# Floating origins

Rendering large models can cause view flickering effects if we zoom on some model area while being very far from the origin. This problem is often referred to as a "floating origin" problem, which is a problem of insufficient numerical accuracy during the rendering of the image.

REDsdk is a simple and double precision engine: RED::Vector3, RED::Vector4 and RED::Matrix classes are native double precision. Geometrical data in RED::IMeshShape can be either simple or double precision.

We'll discuss this problem from hardware rendering. Software rendering in REDsdk does not suffer from this as all data can be stored and rendered in native double precision.

The real problem with double precision and hardware rendering is that most GPUs do suffer of a terrible slowdown if any double precision data is natively rendered. Slowdowns are between 50% and 95%, making native double precision rendering practically very limited to a few high end graphic cards.

We may need double precision data because we have to render wide models with a decent numerical accuracy. Unfortunately, floating point values have only 7 digits of numerical accuracy, so a 100 km model can't accurately display objects of less than 10 cm, which can be problematic to many applications.

## Floating origin: problem description

The problem with floating origin comes from the accuracy of the multiplication operation between the model view matrix and the vertex coordinates. If we have vertex coordinates above 10.000.000 units, we start loosing decimals in our resulting [matrix] x vertex product if our model view matrix also has big values stored in it because we're looking closely to these far away vertices.

Using regular OpenGL, we try to load matrices using double precision floating point values. Despite the storage of matrices in native double precision in REDsdk, many graphic adapters will consider loading matrices using simple floating point precision values, so they'll clamp REDsdk data. At the shader stage, a simple precision model-view matrix is used, and the multiplication of this matrix by a vertex with big coordinates looses some decimals in the result.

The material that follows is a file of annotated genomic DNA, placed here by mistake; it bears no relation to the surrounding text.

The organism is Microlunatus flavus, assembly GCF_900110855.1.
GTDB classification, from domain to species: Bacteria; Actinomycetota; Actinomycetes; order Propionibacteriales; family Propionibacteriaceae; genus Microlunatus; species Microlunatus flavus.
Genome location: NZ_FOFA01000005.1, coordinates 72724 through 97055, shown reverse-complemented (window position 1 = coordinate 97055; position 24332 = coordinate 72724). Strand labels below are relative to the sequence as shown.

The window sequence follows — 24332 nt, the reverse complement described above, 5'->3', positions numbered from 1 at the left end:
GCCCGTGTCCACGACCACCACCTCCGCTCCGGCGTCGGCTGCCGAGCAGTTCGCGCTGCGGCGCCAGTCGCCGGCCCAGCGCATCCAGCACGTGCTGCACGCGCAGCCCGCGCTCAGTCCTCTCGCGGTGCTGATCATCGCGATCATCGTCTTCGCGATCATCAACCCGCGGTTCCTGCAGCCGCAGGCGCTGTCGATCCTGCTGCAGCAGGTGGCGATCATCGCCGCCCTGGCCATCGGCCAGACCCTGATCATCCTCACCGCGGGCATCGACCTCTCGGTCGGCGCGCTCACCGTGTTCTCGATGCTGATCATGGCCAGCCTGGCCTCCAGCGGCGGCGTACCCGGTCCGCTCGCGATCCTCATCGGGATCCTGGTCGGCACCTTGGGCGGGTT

This loss in numerical accuracy will cause flickering effects of our view if we try to zoom on our model, far away from our origin.

## Bypassing matrix multiplication issues

A solution to this problem is known as applying a floating origin: instead of storing a vertex coordinate at 10.000.000 units away from the origin, we do store a translation matrix of 10.000.000 and a vertex coordinate around the origin: we introduce an intermediate transformation matrix that store the big values so that geometrical data can be stored using small values.

Ok, but this don't solve the problem of the numerical values in the model view matrix. Right. We do have a model matrix which stores big values (our 10.000.000 units translation). We do have a viewing matrix which is far away too, zooming over a small portion of our model, but around 10.000.000 units away from the origin. So the product of both matrix will be inaccurate if done using simple precision floating point values, and we won't solve our view flickering problem.

REDsdk has 'high definition matrices' that are enabled by default and accessed by various stage shader programs:

- The modelview matrix is accessed as described in RED::RenderCode::SetModelViewMatrix.
- Siminarly, the modelview projection matrix is accessed as described in RED::RenderCode::SetModelViewProjectionMatrix.

These matrices are available in addition to the standard modelview and mvp matrices of the regular OpenGL pipeline.

Using these matrices will allow you to define local floating origins for your data: thanks to the full double precision calculations that take place in REDsdk - CPU side - matrix data uploaded on the GPU will have been calculated as accurately as possible, BEFORE being clamped to simple precision floating point value for the vertex programs. And the whole trick resides in the fact that the produce of the model matrix by the view matrix results in small coordinates that don't suffer from clamping to simple precision floating point values: one matrix negates the other. The product has small values, and it'll be multiplied by vertex coordinates that have small values too, due to their previous shifting toward zero. All put together, this solves our floating origin issue.

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